Philippine Police Vows to Do More to Tackle POGO Worker Exploitation, Crime

The Philippine National Police wants more to be done when it comes to gaining control over the regulated Philippine Offshore Gaming Operators sector and the inflow of foreign workers who come to work in the gambling industry. In fact, the police wants to create a detailed list that keeps track of workers and can assist authorities in tackling the sprawling organized crime that occurs in this sector.

Police to Work on a List of Foreign Workers Who Come to Work in POGOs

During a press briefing on Monday, PNP chief Gen. Rodolfo Azurin Jr explained that authorities were still struggling to establish consistent monitoring of POGOs due to legislative setbacks and ill-defined practices. But more importantly, the police does not have records of foreign workers which makes it harder for authorities to establish crimes, which then make headlines in international newspapers and tarnish the country’s reputation, raise tensions with neighbors, and are generally bad for the economy.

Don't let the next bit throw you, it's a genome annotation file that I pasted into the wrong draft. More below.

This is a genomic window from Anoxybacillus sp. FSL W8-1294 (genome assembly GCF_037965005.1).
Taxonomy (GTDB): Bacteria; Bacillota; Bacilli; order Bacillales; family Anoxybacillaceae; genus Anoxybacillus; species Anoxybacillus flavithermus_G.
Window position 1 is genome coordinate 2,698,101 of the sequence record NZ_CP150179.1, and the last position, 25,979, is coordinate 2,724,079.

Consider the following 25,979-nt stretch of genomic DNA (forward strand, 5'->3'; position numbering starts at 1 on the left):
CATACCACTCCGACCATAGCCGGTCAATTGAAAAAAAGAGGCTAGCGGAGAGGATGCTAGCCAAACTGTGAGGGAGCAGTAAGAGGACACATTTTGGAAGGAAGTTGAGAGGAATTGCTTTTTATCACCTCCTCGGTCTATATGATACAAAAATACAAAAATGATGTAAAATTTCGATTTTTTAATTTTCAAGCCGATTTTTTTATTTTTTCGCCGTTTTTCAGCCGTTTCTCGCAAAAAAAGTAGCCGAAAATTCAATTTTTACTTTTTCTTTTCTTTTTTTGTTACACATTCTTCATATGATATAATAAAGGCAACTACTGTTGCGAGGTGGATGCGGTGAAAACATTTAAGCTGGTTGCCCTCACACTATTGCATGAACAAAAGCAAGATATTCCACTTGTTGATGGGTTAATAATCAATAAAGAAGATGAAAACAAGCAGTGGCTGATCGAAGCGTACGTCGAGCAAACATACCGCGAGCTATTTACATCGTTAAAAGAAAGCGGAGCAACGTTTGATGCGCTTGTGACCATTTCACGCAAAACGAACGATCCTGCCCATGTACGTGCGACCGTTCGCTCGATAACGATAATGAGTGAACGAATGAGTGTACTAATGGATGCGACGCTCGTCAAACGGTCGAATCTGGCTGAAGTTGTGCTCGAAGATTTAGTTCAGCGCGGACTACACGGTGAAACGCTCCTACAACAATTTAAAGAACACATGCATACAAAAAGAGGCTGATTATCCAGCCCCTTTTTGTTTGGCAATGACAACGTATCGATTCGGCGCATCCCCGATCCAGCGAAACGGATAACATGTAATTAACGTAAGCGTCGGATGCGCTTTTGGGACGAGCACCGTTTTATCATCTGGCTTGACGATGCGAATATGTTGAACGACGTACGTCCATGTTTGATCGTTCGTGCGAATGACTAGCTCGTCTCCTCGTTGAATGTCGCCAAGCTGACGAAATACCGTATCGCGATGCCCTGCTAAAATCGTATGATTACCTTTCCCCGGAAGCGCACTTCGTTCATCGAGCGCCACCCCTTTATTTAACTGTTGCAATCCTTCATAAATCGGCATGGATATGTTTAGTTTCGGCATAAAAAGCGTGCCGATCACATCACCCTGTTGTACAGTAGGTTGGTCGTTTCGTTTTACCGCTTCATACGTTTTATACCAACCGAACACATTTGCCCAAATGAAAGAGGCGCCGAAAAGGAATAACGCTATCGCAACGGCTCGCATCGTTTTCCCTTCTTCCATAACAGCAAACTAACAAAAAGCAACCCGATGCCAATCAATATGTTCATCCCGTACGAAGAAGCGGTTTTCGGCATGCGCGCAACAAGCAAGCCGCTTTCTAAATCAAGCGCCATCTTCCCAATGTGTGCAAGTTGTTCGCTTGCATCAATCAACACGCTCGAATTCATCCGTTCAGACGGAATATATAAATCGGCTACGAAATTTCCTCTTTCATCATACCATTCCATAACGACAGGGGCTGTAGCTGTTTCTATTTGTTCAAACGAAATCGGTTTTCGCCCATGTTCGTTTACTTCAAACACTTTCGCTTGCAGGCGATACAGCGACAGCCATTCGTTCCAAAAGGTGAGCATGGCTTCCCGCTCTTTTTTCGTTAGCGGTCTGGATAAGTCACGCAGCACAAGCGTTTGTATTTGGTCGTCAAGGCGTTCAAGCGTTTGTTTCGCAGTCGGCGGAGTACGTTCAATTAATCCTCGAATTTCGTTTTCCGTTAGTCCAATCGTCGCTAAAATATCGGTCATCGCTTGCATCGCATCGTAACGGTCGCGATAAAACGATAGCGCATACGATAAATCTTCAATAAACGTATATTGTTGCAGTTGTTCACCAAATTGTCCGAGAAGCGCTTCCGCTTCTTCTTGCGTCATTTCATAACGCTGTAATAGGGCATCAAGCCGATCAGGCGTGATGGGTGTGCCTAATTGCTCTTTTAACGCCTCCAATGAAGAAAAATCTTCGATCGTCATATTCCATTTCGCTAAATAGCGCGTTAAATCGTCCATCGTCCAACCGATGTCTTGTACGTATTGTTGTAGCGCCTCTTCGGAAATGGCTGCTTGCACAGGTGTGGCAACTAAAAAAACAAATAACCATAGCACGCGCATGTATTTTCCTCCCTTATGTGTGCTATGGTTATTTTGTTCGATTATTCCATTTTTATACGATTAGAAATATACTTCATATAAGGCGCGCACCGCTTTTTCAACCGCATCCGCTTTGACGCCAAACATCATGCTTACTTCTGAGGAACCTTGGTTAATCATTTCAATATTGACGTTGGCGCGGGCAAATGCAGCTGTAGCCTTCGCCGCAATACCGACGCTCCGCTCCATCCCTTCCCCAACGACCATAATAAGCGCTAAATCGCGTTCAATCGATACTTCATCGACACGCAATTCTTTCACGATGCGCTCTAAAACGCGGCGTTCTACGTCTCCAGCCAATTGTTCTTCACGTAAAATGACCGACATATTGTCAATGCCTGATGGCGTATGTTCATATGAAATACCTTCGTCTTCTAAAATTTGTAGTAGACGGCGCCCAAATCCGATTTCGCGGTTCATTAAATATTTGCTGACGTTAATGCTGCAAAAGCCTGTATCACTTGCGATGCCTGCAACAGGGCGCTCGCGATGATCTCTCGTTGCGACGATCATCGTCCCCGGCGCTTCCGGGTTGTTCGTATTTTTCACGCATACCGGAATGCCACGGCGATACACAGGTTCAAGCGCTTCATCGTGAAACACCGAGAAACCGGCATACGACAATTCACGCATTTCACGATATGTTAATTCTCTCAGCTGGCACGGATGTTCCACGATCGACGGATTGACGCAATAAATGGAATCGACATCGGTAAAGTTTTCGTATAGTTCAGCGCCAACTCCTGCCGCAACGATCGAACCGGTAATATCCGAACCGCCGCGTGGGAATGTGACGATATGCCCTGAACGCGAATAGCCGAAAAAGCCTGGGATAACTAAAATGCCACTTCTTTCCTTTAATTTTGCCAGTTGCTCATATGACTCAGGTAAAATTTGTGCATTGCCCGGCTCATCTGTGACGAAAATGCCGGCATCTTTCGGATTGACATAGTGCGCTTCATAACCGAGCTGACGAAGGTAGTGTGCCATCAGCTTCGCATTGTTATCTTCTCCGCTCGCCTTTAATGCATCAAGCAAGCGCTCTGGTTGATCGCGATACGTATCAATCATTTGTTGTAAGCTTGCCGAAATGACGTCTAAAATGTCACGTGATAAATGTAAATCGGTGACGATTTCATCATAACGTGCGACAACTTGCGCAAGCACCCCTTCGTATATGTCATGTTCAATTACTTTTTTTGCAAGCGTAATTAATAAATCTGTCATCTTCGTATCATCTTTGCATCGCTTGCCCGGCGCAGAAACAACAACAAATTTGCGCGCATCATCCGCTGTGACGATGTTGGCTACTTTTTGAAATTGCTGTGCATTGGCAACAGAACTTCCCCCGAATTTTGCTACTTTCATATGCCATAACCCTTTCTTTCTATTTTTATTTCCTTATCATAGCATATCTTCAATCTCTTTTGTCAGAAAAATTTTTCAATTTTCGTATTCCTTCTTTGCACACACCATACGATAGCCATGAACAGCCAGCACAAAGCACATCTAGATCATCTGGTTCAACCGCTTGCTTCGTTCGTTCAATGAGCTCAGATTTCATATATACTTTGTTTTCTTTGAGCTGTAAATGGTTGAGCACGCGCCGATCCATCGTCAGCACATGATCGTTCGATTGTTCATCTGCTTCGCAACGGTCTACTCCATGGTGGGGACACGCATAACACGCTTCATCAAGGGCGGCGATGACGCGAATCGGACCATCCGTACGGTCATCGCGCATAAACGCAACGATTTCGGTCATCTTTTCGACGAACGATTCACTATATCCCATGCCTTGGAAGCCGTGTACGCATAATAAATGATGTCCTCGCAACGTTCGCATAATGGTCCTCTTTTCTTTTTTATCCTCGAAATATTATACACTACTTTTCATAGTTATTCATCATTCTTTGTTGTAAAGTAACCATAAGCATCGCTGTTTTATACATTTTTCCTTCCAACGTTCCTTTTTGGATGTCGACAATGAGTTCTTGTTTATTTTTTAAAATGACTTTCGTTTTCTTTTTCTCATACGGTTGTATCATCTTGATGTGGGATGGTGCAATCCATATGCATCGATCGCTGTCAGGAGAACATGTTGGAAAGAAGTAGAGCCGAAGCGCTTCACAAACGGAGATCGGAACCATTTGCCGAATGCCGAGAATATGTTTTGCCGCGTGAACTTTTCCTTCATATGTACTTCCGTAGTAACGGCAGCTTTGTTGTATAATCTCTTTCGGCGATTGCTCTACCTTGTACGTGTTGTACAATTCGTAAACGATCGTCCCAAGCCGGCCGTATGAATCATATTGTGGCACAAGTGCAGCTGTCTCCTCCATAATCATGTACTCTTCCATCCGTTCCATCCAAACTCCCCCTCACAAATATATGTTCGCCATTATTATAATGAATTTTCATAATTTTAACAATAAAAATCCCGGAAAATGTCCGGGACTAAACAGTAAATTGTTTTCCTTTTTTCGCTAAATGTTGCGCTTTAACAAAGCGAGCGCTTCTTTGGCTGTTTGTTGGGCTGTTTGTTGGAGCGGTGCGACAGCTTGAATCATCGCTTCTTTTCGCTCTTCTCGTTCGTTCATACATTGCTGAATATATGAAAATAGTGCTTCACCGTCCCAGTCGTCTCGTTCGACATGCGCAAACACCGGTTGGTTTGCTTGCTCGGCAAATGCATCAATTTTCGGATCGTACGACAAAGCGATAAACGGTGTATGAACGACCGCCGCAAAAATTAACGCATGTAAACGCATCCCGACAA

To get to a point where POGO companies are held accountable and exploitation of foreign casino workers is stopped, Azurin Jr explained, the police would need to work closely with the Bureau of Immigration so that Chinese nationals, for example, can be tracked when they enter the country. The police would also need a list of legitimate POGO operators so as to know what is happening in the country’s gambling industry at every step of the way.

PNP data showed 27 cases of kidnapping in 2022 with 15 of them related to POGOs. In comparison, there were only 12 POGO-related kidnappings for the entire 2021, which is a significant increase. PNP spokesperson Col. Jean Fajardo explained how criminals took advantage of unwitting foreign workers who arrived in the country to work.

He said that their passports are taken away forcefully by the people responsible for giving them work and then never returned. This put people in a state of modern slavery, Fajardo said. Many people are detained and tortured and the promise of having their traveling expenses covered is also bogus, as people are then paid a much lower wage and part of this wage is being withheld to cover for accommodation and traveling.

Fajardo is confident that the PNP has many things to its disposal it can do. Apart from tracking legitimate POGOs and workers, Fajardo also insists that the police can be deploying and will be deploying beat patrols in the vicinity of such areas and hopefully reduce – if not eliminate – crime that emanates from the troubled but economically important sector.

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